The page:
I remember her hands: fingers red, raw, bleeding through layers of skin, all the way from her nails to below her knuckles. A curtain of black hair covered most of her face as she tilted her head forward and lifted her fingers to her mouth. Chewing, biting, quietly gnawing. This was something far beyond a nervous habit. From the moment I saw those hands I wanted to encase them in white cotton so that they—so that she—could heal. I wanted to believe that healing was possible.
Those hands and the woman attached to them followed me around for years. From a table in the dingy basement of a YMCA on the Upper West Side, where she was a student in the first writing class I ever taught, to my apartment where those hands rested on the piano bench where she always sat during private workshops, to yet another workshop table high above University Place in the graduate writing program at NYU. If we see people in impressionistic bits and pieces—eyes, lips, the small of a back—those hands have come to represent everything I ever knew or felt about Ellen Miller. They were elegant, artistic, with long tapered fingers and delicate wrists. They spoke of promise, beauty, potential, self-destruction, agony, despair, decay.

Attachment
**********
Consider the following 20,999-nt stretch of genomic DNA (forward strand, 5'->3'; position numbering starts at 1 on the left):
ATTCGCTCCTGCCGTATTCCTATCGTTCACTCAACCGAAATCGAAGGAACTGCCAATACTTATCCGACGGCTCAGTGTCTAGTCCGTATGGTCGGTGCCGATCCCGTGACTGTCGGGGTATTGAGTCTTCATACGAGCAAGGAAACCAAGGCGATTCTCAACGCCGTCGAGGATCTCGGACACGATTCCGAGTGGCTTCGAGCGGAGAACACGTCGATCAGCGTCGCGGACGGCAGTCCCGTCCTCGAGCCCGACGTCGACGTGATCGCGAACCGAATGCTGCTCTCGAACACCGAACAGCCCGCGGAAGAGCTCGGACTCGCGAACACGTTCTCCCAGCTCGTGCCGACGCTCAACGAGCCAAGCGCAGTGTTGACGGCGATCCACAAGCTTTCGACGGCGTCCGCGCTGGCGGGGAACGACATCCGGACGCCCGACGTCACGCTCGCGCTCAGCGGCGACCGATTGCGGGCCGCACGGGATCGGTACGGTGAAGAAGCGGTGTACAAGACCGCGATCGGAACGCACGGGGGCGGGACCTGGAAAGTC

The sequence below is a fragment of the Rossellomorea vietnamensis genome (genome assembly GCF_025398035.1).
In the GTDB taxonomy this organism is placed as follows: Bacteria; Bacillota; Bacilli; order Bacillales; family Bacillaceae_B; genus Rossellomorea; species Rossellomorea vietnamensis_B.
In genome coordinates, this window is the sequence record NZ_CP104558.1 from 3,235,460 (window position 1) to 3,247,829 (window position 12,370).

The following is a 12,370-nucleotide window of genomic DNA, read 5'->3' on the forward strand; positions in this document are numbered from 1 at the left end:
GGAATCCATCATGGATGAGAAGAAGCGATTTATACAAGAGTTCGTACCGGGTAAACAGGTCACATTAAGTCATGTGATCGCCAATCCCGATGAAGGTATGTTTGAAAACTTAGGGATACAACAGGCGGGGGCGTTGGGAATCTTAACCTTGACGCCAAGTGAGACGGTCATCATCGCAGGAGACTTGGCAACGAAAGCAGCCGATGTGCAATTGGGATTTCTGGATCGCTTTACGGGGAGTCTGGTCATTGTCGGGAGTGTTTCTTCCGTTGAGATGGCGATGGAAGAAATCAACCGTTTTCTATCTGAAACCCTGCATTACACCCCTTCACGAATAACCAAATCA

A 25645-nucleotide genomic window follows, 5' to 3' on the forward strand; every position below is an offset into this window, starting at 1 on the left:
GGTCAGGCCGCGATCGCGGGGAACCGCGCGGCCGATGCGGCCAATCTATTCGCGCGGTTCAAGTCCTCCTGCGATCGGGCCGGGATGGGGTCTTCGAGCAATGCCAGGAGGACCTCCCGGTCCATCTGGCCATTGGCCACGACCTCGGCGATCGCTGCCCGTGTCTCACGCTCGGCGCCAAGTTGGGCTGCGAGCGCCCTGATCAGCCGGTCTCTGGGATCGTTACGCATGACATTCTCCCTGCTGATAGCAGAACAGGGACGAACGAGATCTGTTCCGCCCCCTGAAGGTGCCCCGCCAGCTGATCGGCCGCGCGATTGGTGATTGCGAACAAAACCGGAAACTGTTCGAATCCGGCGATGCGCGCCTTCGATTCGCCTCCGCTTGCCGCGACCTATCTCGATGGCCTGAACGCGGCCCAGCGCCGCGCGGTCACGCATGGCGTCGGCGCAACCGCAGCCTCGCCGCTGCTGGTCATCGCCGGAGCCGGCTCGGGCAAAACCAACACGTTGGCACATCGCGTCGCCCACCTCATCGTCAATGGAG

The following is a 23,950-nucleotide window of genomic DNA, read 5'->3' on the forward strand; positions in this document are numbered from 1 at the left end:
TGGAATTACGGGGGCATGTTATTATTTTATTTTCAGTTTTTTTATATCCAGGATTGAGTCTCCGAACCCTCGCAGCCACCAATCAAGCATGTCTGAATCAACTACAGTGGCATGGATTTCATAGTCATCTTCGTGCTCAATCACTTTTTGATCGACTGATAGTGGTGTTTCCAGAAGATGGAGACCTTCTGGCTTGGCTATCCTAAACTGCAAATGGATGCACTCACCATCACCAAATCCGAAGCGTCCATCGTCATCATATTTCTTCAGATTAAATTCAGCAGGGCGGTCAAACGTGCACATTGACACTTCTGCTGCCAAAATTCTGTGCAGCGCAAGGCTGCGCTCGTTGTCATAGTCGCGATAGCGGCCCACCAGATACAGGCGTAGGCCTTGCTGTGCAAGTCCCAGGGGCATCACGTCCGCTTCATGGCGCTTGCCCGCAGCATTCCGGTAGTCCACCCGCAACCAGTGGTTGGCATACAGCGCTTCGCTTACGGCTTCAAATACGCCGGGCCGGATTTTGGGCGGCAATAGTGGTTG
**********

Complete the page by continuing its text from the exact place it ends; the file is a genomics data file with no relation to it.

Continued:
Later, in Like Being Killed, the novel Ellen was working on during all of the years I knew her, her narrator Ilyana Meyerovich had this to say: “I folded my fingers into fists to hide them. From the age of six, I’d had a habit of tearing skin off my fingers. I didn’t bite my nails. Nails lacked pain receptors. Using my teeth or my fingernails from the opposite hand, I’d shred skin off my fingers until they bled. Then I’d wash my hands with hot, stinging, soapy water. I’d pour alcohol on the open cuts, which made the cuts heal faster. Then, to complete the ritual, I’d rub my mother’s moisturizing hand cream which contained searing menthol, into the cuts I’d made.”
I run the risk of offending many of my former students by what I am about to write here: Ellen Miller was probably the most talented writer I have ever worked with. She just was. There are writers who are great storytellers, writers who have lyric gifts, writers who are smart as hell; writers who are fearless, and writers who are wise. But Ellen had a blazing gift, combining a poet’s ear for language with an encyclopedaic mind, insatiable curiosity and a complete and utter lack of fear. Her work was a high-wire act. Watching her teeter was its own kind of thrll.